2015 ORS 107.025¹
Irreconcilable differences as grounds for dissolution or separation

(1) A judgment for the dissolution of a marriage or a permanent or unlimited separation may be rendered when irreconcilable differences between the parties have caused the irremediable breakdown of the marriage.

(2) A judgment for separation may be rendered when:

(a) Irreconcilable differences between the parties have caused a temporary or unlimited breakdown of the marriage;

(b) The parties make and file with the court an agreement suspending for a period not less than one year their obligation to live together as spouses, and the court finds such agreement to be just and equitable; or

(c) Irreconcilable differences exist between the parties and the continuation of their status as married persons preserves or protects legal, financial, social or religious interest. [1971 c.280 §9; 1973 c.502 §1; 2003 c.576 §104; 2015 c.629 §12]

Notes of Decisions

Agree­ment of parties that difference is irreconcilable is not re­quired. Dunn and Dunn, 13 Or App 497, 511 P2d 427 (1973)

Test is whether difference reasonably appears to court to be irreconcilable in mind of peti­tioner and whether breakdown is irremediable. Dunn and Dunn, 13 Or App 497, 511 P2d 427 (1973)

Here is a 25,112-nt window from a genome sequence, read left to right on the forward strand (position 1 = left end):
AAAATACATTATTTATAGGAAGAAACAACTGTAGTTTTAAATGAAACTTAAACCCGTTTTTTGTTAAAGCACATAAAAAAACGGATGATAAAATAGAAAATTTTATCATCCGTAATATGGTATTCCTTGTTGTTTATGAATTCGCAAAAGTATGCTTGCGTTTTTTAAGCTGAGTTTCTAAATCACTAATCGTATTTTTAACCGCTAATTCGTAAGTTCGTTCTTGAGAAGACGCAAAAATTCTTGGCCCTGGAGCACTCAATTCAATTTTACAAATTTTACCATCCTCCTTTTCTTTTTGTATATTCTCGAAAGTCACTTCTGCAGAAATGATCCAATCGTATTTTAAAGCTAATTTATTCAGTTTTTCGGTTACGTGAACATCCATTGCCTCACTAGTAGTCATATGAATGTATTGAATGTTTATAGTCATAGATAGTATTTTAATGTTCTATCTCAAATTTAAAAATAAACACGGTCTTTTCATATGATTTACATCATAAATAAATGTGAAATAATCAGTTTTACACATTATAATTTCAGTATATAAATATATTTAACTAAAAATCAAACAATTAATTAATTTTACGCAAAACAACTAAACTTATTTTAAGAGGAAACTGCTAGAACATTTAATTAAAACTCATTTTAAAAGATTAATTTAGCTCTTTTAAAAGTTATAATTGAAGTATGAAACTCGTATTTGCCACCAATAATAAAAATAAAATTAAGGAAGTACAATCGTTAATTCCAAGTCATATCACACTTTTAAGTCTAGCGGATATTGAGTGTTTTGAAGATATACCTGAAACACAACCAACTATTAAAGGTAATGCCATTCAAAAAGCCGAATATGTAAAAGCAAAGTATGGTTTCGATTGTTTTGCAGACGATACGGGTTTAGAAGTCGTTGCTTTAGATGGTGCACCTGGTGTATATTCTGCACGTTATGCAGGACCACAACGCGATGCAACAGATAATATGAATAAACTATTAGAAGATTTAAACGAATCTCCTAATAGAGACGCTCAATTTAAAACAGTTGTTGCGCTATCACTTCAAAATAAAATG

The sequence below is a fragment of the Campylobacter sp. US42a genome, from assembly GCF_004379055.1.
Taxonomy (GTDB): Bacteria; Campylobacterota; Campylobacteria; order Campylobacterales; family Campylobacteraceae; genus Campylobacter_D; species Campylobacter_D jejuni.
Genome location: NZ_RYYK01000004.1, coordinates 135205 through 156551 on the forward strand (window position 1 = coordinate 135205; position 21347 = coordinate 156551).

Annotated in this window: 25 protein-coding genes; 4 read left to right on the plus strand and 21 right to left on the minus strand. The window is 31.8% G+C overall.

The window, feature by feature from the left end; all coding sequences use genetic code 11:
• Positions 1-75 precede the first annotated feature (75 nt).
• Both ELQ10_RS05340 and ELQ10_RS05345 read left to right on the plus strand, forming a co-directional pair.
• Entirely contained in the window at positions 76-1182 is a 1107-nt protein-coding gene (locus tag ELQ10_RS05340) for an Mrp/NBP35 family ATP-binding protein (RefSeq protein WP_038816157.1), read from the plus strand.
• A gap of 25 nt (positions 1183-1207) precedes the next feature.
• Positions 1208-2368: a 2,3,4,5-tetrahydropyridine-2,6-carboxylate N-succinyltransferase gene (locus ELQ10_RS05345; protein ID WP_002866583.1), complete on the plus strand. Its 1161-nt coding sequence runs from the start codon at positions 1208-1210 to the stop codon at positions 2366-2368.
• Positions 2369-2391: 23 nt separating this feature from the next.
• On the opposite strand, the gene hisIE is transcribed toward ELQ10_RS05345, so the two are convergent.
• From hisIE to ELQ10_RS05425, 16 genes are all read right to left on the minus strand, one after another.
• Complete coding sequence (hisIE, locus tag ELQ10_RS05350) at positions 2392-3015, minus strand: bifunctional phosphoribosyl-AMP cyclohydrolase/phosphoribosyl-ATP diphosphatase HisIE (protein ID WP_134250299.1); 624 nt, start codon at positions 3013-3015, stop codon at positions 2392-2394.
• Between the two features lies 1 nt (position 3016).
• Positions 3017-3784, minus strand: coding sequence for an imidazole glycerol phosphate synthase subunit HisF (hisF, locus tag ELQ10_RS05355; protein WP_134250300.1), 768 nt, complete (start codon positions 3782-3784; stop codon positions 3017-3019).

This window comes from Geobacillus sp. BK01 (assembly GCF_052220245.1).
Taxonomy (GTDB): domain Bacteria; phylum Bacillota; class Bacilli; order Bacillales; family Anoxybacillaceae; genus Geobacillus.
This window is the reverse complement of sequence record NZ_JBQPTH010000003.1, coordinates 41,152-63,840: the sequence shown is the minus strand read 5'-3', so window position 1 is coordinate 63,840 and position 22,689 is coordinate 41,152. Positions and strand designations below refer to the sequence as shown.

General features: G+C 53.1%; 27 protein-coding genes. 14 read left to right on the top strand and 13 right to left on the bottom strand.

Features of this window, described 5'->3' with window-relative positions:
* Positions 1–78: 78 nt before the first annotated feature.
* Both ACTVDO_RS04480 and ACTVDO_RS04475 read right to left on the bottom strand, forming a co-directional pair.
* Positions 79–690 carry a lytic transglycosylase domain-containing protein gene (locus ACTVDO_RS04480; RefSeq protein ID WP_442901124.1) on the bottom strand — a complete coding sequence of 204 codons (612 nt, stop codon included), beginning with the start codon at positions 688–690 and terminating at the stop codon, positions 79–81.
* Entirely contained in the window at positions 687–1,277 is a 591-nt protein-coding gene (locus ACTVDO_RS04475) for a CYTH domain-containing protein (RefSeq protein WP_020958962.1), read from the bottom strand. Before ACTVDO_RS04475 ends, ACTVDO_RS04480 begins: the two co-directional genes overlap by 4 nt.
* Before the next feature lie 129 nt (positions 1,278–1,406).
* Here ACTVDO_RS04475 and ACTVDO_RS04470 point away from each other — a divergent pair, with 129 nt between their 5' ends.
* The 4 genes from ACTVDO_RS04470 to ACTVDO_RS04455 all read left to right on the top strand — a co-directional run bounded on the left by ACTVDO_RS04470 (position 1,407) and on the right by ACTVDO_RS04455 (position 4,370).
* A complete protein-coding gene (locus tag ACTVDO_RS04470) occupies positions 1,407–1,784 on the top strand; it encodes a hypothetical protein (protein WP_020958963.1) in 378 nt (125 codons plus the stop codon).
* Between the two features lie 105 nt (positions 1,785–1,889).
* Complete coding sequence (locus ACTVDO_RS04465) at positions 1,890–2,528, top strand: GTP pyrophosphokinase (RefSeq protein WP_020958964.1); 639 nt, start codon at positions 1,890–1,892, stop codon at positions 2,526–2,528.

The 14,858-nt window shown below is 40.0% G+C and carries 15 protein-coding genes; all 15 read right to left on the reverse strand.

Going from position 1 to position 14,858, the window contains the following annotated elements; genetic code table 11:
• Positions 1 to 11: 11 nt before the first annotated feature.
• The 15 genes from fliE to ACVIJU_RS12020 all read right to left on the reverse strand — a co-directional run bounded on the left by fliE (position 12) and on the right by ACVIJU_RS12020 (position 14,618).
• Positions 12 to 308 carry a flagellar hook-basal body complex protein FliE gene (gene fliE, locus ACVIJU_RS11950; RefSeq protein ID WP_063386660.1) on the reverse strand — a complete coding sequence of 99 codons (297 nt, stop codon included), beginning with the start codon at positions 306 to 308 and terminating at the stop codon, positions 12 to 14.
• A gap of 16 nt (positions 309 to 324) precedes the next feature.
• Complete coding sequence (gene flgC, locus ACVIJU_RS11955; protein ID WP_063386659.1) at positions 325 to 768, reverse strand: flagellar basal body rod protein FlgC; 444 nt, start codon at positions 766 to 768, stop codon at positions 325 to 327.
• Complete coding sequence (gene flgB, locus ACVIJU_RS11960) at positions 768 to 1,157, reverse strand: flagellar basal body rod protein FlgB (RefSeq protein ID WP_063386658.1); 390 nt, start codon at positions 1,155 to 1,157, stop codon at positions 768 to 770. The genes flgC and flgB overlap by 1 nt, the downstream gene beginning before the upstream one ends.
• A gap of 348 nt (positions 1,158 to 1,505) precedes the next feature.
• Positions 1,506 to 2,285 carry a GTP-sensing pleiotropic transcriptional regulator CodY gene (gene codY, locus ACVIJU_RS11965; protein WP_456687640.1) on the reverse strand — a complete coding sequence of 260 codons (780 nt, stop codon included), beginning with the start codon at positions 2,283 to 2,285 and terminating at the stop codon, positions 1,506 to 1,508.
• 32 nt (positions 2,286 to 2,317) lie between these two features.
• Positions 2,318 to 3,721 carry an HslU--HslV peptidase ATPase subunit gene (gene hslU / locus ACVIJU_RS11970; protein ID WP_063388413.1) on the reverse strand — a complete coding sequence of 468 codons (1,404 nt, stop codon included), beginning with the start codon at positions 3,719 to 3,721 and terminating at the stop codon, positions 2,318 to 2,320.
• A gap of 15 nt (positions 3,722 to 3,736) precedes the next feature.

Law Review Cita­tions

51 OLR 715-726 (1972)

Chapter 107

Notes of Decisions

Trial court has authority to es­tab­lish liquidated sum as amount owed by spouse under settle­ment agree­ment. Horner and Horner, 119 Or App 112, 849 P2d 560 (1993)

Atty. Gen. Opinions

Emergency or necessity as the only grounds for waiver of 90-day period, (1971) Vol 35, p 982

Law Review Cita­tions

55 OLR 267-277 (1976); 27 WLR 51 (1991)


1 Legislative Counsel Committee, CHAPTER 107—Marital Dissolution, Annulment and Separation; Mediation and Conciliation Services; Family Abuse Prevention, https://­www.­oregonlegislature.­gov/­bills_laws/­ors/­ors107.­html (2015) (last ac­cessed Jul. 16, 2016).
 
2 Legislative Counsel Committee, Annotations to the Oregon Revised Stat­utes, Cumulative Supplement - 2015, Chapter 107, https://­www.­oregonlegislature.­gov/­bills_laws/­ors/­ano107.­html (2015) (last ac­cessed Jul. 16, 2016).
 
3 OregonLaws.org assembles these lists by analyzing references between Sections. Each listed item refers back to the current Section in its own text. The result reveals relationships in the code that may not have otherwise been apparent.